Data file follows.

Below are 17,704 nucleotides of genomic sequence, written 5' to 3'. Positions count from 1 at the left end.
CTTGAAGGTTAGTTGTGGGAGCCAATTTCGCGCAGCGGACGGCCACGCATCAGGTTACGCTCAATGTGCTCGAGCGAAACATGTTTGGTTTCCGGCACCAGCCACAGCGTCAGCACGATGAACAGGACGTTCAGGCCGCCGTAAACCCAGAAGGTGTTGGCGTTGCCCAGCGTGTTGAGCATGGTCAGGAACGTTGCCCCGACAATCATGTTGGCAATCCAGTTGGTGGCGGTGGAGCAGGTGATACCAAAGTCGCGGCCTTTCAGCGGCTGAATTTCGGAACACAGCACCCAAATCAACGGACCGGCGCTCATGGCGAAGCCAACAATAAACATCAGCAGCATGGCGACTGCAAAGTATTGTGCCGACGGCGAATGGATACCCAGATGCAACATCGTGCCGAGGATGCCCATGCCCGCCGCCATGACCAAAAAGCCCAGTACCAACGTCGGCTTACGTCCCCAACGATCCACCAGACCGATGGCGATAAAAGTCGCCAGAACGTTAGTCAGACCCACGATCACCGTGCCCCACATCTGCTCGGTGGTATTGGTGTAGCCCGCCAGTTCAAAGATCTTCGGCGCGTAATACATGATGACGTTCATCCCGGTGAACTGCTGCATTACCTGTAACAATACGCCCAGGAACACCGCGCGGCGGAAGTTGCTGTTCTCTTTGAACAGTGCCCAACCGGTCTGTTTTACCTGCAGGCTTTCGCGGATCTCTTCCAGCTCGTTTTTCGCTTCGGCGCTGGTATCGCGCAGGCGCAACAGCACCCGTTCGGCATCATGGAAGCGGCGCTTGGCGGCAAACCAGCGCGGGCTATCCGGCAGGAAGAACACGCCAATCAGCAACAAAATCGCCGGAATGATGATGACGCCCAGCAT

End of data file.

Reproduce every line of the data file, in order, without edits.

Below are 17,704 nucleotides of genomic sequence, written 5' to 3'. Positions count from 1 at the left end.
CTTGAAGGTTAGTTGTGGGAGCCAATTTCGCGCAGCGGACGGCCACGCATCAGGTTACGCTCAATGTGCTCGAGCGAAACATGTTTGGTTTCCGGCACCAGCCACAGCGTCAGCACGATGAACAGGACGTTCAGGCCGCCGTAAACCCAGAAGGTGTTGGCGTTGCCCAGCGTGTTGAGCATGGTCAGGAACGTTGCCCCGACAATCATGTTGGCAATCCAGTTGGTGGCGGTGGAGCAGGTGATACCAAAGTCGCGGCCTTTCAGCGGCTGAATTTCGGAACACAGCACCCAAATCAACGGACCGGCGCTCATGGCGAAGCCAACAATAAACATCAGCAGCATGGCGACTGCAAAGTATTGTGCCGACGGCGAATGGATACCCAGATGCAACATCGTGCCGAGGATGCCCATGCCCGCCGCCATGACCAAAAAGCCCAGTACCAACGTCGGCTTACGTCCCCAACGATCCACCAGACCGATGGCGATAAAAGTCGCCAGAACGTTAGTCAGACCCACGATCACCGTGCCCCACATCTGCTCGGTGGTATTGGTGTAGCCCGCCAGTTCAAAGATCTTCGGCGCGTAATACATGATGACGTTCATCCCGGTGAACTGCTGCATTACCTGTAACAATACGCCCAGGAACACCGCGCGGCGGAAGTTGCTGTTCTCTTTGAACAGTGCCCAACCGGTCTGTTTTACCTGCAGGCTTTCGCGGATCTCTTCCAGCTCGTTTTTCGCTTCGGCGCTGGTATCGCGCAGGCGCAACAGCACCCGTTCGGCATCATGGAAGCGGCGCTTGGCGGCAAACCAGCGCGGGCTATCCGGCAGGAAGAACACGCCAATCAGCAACAAAATCGCCGGAATGATGATGACGCCCAGCAT